Loneliness makes us do things.
There’s a scene in Michael Cristofer‘s The Night Clerk where lead character Bart Bromley (Tye Sheridan) misreads a situation and kisses a woman. His Asperger’s kicks into overdrive, merging a contrite apology with verbal self-flagellation before promising to never do anything so misguided and potentially damaging again. Impulse conquered conditioning for a split second and he’s ready to retreat so far within himself that he’ll never go out in public again thanks to shame—something that wouldn’t be too difficult since he’s already exiled himself to his mother’s basement and only leaves when it’s time to work his evening shift at the local hotel. It’s a very human reaction dialed to eleven and yet seemingly out of character considering he also records people without permission inside their rooms.
Cristofer says he got the idea for this film after thinking about the impact of new, cheap spy technology in context with a nephew on the Autism spectrum. It’s an intriguing idea taken in an equally intriguing direction as far as allowing Bart the benefit of the doubt where it comes to filming people as a means to study their “normal” behavior. He’s not some sexual deviant looking at these unsuspecting patrons through a lens of porn. He’s pausing and repeating their words to become familiar with their colloquialisms and adopt a comfort level with which to use them in his own daily life. That’s the goal: be less awkward. Bart is self-aware where it concerns people judging him and is being proactive to hopefully flip the script.
That’s your character study right there. Let’s watch his quest to improve his participation in social situations and experience the success and failures of doing so through morally questionable means. Let’s confront the psychology that allows him to beat himself up for a misstep in real life while completely ignoring the ramifications of what he’s doing on his computer. Bart is fascinating because of this desire to practice and improve—to cater to an outsider perspective and bend to the whims of those who rarely give him the time of day to earn a voice. It’s why Andrea (Ana de Armas) captivates us with her wealth of empathy. She understands Bart’s crisis because she knows how Autism affected her brother. There’s room for authentically compassionate drama.
The Night Clerk doesn’t, unfortunately, think that’s enough. Cristofer chooses to add a murder into the mix without recognizing how doing so completely undercuts his character’s motivations. Rather than augment Bart’s sense of confusion and his separation of intimacy from privacy, it pushes a generic thriller that’s itself devoid of drama. Who he is as a person suddenly becomes irrelevant. It doesn’t matter that he has Asperger’s anymore. That’s not why he decides to hide concrete evidence that proves his innocence in the case of the dead body found with him sitting beside it. No, it’s fear of being caught as a voyeur. So he does all he can to hide that truth from the cops (John Leguizamo) all while helping their case against him as a suspect.
How can there be stakes then if he literally holds the key to his innocence? We want him to be arrested because it would force him to give up his hard drive and admit to the lesser crime in order to exonerate himself from homicide. We’re therefore treading water for the final hour of the film’s 90-minute runtime knowing this supposed main threat (false imprisonment) is his best avenue towards salvation. So say goodbye to suspense. Say goodbye to the potential for a healthy character study that looks at Autism as more than a punch line (the film is punctuated by moments intentionally playing his bluntness for LOLs). The only segments of worth are those between Bart and Andrea because she treats him like a human.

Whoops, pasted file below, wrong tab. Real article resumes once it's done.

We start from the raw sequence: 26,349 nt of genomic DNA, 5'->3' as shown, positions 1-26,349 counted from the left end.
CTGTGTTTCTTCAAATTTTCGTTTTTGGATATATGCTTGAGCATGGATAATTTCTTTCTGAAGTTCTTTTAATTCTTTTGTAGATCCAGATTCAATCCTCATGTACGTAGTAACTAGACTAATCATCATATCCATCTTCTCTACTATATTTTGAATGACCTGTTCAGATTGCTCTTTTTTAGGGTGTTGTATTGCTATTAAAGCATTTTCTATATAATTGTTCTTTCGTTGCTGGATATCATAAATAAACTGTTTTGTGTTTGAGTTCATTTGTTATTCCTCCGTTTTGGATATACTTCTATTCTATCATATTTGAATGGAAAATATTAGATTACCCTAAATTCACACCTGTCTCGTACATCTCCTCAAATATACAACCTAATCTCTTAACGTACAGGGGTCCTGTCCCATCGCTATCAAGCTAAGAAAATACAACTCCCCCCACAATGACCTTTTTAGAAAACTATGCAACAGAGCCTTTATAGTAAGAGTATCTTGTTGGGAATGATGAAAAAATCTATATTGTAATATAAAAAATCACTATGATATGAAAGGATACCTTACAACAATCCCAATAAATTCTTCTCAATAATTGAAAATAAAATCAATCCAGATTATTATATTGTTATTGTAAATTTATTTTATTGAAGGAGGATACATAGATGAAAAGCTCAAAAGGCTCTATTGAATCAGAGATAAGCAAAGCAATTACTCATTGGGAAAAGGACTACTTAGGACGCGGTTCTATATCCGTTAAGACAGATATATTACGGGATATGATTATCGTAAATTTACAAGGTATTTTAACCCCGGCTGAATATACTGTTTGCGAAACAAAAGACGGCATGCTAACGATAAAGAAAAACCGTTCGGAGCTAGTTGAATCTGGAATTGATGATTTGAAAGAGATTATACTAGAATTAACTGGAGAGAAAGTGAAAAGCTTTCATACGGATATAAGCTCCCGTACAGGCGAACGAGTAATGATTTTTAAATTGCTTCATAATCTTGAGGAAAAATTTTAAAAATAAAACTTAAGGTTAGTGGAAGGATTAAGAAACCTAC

It shouldn’t surprise you then that those are diminished too by a subplot wherein her intentions might not be fully above board. That leaves Bart alone on his island again, trying to reconcile his guilty addiction to record strangers, his increasingly unrequited love for Andrea, and survival instincts causing more trouble than good. And because Crisofer’s script tells us how smart Bart is at every turn (the disorder causes the world to “underestimate” him), it becomes impossible to continuously accept his inability to see he has the power to end this entire ordeal. This proves an especially egregious move on behalf of the filmmaker since his climax hinges upon the character recognizing exactly that. His Asperger’s is thus nothing more than a means to superficially prolong the inevitable.
A less is more mindset would have done a lot of good since meeting Bart on his own complex terms is infinitely more valuable than a murder that doesn’t need solving. It’s one thing to have it happen with an air of mystery so Bart must use his mind to find the real killer, but that’s never the case here. We know what happened. Bart knows what happened. So pretending its drama is more worthwhile than watching him discover he no longer wants to be alone thanks to his relationship with Andrea is just that: pretend. Sheridan lends his role the necessary nuance it deserves and de Armas imbues hers with a wealth of unspoken pain, but neither effort receives its payoff. The film conversely squanders both instead.
 (L-R) John Leguizamo as Johnny Espada and Tye Sheridan as Bart Bromley in the thriller film, “THE NIGHT CLERK,” a Saban Films release. Photo courtesy of Saban Films.
 Ana de Armas as Andrea in the thriller film, “THE NIGHT CLERK,” a Saban Films release. Photo courtesy of Saban Films.
 Helen Hunt as Ethel Bromley in the thriller film, “THE NIGHT CLERK,” a Saban Films release. Photo courtesy of Saban Films.